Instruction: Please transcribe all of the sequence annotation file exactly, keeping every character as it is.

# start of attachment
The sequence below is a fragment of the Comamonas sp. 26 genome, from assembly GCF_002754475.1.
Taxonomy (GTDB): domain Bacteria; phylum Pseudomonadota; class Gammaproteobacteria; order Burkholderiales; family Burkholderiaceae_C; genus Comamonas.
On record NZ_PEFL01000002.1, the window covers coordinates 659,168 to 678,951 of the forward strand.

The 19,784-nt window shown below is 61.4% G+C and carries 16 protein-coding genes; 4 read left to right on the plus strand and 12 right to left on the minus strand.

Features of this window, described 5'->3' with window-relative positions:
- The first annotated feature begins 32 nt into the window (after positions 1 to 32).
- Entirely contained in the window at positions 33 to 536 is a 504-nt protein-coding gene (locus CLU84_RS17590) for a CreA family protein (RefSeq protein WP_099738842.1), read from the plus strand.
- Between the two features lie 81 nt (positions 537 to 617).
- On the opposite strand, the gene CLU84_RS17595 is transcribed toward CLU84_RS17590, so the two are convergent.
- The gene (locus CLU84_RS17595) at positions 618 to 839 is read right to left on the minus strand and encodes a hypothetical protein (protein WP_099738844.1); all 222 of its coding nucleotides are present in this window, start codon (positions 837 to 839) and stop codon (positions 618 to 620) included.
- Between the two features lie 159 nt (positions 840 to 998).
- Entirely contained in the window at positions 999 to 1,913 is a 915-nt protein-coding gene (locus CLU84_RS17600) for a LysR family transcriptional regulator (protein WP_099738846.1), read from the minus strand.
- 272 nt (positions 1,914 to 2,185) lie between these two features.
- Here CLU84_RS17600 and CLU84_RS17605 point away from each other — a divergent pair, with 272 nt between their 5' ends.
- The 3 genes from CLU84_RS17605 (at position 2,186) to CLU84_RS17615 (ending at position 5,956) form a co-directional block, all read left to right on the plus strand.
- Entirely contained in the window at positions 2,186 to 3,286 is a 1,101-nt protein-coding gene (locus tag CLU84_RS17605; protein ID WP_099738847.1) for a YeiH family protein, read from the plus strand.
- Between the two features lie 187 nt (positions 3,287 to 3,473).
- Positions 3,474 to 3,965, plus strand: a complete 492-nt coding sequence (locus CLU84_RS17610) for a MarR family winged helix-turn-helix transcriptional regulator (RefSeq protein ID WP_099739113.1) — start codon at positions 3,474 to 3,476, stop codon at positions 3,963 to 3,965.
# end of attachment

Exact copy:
The sequence below is a fragment of the Comamonas sp. 26 genome, from assembly GCF_002754475.1.
Taxonomy (GTDB): domain Bacteria; phylum Pseudomonadota; class Gammaproteobacteria; order Burkholderiales; family Burkholderiaceae_C; genus Comamonas.
On record NZ_PEFL01000002.1, the window covers coordinates 659,168 to 678,951 of the forward strand.

The 19,784-nt window shown below is 61.4% G+C and carries 16 protein-coding genes; 4 read left to right on the plus strand and 12 right to left on the minus strand.

Features of this window, described 5'->3' with window-relative positions:
- The first annotated feature begins 32 nt into the window (after positions 1 to 32).
- Entirely contained in the window at positions 33 to 536 is a 504-nt protein-coding gene (locus CLU84_RS17590) for a CreA family protein (RefSeq protein WP_099738842.1), read from the plus strand.
- Between the two features lie 81 nt (positions 537 to 617).
- On the opposite strand, the gene CLU84_RS17595 is transcribed toward CLU84_RS17590, so the two are convergent.
- The gene (locus CLU84_RS17595) at positions 618 to 839 is read right to left on the minus strand and encodes a hypothetical protein (protein WP_099738844.1); all 222 of its coding nucleotides are present in this window, start codon (positions 837 to 839) and stop codon (positions 618 to 620) included.
- Between the two features lie 159 nt (positions 840 to 998).
- Entirely contained in the window at positions 999 to 1,913 is a 915-nt protein-coding gene (locus CLU84_RS17600) for a LysR family transcriptional regulator (protein WP_099738846.1), read from the minus strand.
- 272 nt (positions 1,914 to 2,185) lie between these two features.
- Here CLU84_RS17600 and CLU84_RS17605 point away from each other — a divergent pair, with 272 nt between their 5' ends.
- The 3 genes from CLU84_RS17605 (at position 2,186) to CLU84_RS17615 (ending at position 5,956) form a co-directional block, all read left to right on the plus strand.
- Entirely contained in the window at positions 2,186 to 3,286 is a 1,101-nt protein-coding gene (locus tag CLU84_RS17605; protein ID WP_099738847.1) for a YeiH family protein, read from the plus strand.
- Between the two features lie 187 nt (positions 3,287 to 3,473).
- Positions 3,474 to 3,965, plus strand: a complete 492-nt coding sequence (locus CLU84_RS17610) for a MarR family winged helix-turn-helix transcriptional regulator (RefSeq protein ID WP_099739113.1) — start codon at positions 3,474 to 3,476, stop codon at positions 3,963 to 3,965.